I've also been in touch with Kenneth Udut who founded the Y-Rights mailing list back in 1991. He has some archives from the list backed up somewhere, but they are on floppy disks or something and he's not sure where they are. I definitely think we need to get copies of those too. That list is what brought together the founders of ASFAR & NYRA and is the reason we're here today.

But yea, check out the YRN page for some info, and check out this paper I wrote mostly about the formation of NYRA: http://www.youthrights.org/nyrahistory.shtml

And definitely, definitely say something on the Youth Rights Leader's List. There are lots of great folks there.

Posted by: KPalicz at October 14, 2005 09:39 AM

btw, i've been posting a bunch of stuff on One and Four, check it out. Comment, write responses, use trackbacks, ya know, fun stuff.

Posted by: KPalicz at October 15, 2005 07:12 PM

Hey Alex -- thanks for the response!

Thanks, too, for prompting me to check out the Youth Rights Network for historical info. I'd forgotten about it in my first wave of new research, and it answered a couple of questions I'd had -- particularly about NCRA. ...I'm very excited about getting to peruse the old "Freedom Voice" issues when you get them up online.

Your own essay on the origins of NYRA is excellent. You did a really superb job of capturing details there -- I'm so glad that this bit of history can be transparent to all of us.

...Wow, I knew Richard Farson was on the Youth Rights Leaders list -- but not some of those other folks. Honestly, I'm a little embarrassed and humbled -- these are some folk that I've looked up to for a long time, and I'm not sure where to begin. But I'll keep the thought in mind as I get deeper into this particular project.

Posted by: sven Bonnichsen at October 22, 2005 10:05 PM

You should look for William R. George, The Adult Minor. (He also wrote two other related books of interest.) I think The Adult Minor was published in the 1930s. Really fascinating stuff that will give you new ideas that Holt and Farson don't cover. The easiest way to get hold of this is buying it used online, but otherwise, you might find it in an academic library. (It will be in the juvenile correction area -- don't be put off -- that's why you've never heard of him before, despite his having been head of the junior republic movement which included about 11 schools across this country, one in England, one in India, one in China, and perhaps several others around the world.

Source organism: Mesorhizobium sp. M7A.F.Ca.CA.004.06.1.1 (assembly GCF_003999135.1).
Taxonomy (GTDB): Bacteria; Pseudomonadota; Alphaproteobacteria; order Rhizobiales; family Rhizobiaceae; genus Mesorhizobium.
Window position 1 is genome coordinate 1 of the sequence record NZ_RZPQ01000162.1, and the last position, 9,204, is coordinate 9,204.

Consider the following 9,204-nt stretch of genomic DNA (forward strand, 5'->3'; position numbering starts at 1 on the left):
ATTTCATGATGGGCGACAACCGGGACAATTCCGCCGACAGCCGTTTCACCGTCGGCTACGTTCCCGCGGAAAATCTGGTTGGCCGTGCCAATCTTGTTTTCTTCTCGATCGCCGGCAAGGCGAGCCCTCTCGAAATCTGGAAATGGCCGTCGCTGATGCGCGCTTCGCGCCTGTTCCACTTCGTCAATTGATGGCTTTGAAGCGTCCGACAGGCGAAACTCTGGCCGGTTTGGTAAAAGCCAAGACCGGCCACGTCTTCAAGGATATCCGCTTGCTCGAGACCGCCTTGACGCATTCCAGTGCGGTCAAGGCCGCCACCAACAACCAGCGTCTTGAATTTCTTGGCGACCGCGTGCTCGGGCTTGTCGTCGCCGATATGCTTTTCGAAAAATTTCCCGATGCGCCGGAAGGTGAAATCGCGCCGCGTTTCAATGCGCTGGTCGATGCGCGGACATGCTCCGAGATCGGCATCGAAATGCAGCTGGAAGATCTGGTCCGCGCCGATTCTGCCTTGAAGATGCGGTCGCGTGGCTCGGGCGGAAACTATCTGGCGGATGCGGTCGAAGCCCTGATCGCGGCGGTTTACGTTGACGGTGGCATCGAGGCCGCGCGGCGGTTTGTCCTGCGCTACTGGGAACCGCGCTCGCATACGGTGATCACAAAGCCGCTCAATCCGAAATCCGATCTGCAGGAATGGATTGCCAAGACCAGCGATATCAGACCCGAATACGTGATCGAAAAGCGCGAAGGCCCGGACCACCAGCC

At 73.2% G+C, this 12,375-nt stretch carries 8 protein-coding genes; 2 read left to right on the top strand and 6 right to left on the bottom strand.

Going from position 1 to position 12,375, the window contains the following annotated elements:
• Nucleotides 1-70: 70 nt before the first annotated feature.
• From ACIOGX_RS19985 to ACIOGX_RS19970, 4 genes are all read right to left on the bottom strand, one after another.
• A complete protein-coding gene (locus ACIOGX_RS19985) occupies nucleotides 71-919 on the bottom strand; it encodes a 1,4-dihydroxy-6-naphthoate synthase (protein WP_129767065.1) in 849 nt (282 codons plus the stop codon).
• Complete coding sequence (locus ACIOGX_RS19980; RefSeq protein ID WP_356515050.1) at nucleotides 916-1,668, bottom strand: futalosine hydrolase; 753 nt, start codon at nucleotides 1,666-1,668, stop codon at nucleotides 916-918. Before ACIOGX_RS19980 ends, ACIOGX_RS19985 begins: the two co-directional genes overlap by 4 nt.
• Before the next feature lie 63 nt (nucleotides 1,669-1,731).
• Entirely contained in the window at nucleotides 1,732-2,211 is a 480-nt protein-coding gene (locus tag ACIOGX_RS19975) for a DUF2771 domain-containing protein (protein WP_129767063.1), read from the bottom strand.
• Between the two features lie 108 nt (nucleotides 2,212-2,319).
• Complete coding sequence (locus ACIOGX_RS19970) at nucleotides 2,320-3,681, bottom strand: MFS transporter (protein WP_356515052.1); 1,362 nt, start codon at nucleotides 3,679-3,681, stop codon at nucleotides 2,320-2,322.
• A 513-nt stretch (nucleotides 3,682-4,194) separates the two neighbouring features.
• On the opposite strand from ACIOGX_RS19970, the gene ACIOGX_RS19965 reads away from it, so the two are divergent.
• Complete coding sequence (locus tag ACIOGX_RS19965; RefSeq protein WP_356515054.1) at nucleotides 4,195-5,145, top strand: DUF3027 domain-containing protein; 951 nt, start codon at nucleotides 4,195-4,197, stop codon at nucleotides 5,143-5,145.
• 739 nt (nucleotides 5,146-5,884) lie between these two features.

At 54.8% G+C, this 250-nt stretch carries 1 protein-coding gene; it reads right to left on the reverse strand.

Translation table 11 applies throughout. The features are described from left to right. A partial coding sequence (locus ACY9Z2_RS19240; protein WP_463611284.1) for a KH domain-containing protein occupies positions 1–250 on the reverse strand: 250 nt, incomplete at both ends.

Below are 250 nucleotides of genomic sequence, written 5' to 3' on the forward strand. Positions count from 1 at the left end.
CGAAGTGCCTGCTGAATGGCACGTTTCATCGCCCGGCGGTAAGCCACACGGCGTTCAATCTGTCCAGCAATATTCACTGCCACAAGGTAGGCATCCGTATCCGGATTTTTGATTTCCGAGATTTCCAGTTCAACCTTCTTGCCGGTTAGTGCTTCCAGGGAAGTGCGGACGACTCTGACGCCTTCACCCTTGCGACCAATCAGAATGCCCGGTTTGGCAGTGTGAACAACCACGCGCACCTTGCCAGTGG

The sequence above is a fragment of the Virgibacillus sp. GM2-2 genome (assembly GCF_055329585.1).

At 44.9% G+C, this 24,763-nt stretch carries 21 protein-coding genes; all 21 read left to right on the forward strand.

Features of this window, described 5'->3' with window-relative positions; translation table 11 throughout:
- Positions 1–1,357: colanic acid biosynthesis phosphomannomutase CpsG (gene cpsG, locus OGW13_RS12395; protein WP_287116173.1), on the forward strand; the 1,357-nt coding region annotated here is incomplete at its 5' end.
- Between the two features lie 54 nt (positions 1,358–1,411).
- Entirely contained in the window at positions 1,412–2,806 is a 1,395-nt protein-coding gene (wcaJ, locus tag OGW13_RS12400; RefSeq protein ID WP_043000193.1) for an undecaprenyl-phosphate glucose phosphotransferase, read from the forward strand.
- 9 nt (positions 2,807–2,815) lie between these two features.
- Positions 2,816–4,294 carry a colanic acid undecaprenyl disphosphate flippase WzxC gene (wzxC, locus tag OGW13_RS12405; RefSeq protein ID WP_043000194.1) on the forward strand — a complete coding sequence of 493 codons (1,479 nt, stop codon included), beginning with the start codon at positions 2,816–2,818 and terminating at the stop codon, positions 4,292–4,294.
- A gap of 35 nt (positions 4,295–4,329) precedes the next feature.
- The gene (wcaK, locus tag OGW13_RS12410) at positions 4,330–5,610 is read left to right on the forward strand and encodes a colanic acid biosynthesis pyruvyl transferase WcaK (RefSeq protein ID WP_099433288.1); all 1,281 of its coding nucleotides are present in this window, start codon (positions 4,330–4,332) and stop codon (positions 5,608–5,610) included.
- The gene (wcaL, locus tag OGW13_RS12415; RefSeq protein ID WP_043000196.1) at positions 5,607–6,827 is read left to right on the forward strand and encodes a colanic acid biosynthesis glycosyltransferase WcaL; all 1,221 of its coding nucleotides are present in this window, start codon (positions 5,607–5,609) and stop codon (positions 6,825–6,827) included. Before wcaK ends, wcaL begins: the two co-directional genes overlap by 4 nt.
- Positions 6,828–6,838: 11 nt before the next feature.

Posted by: catherineD at November 14, 2005 03:01 PM

Sven, are you out there? Have you written anything on the history aspect lately? I have a booklet on the history of Youth Voice that might interest you - or not. Either way, let me know. Also, FYI, I've collected several of the historical documents you've mentioned here (including several issues of "Young & Powerful" and As Soon as Your Born They Make You Feel Small) that I'd love to share with you. Also, about Hefner, his group in NYC is called "Youth Communications" and he's still at it.

There are a lot of things to catch up on, if you'd like. I've been getting connected with some groups down your way that you might be interested in; otherwise, it would just be nice to catch up. Get in touch. - A

Posted by: Adam at March 27, 2006 09:27 PM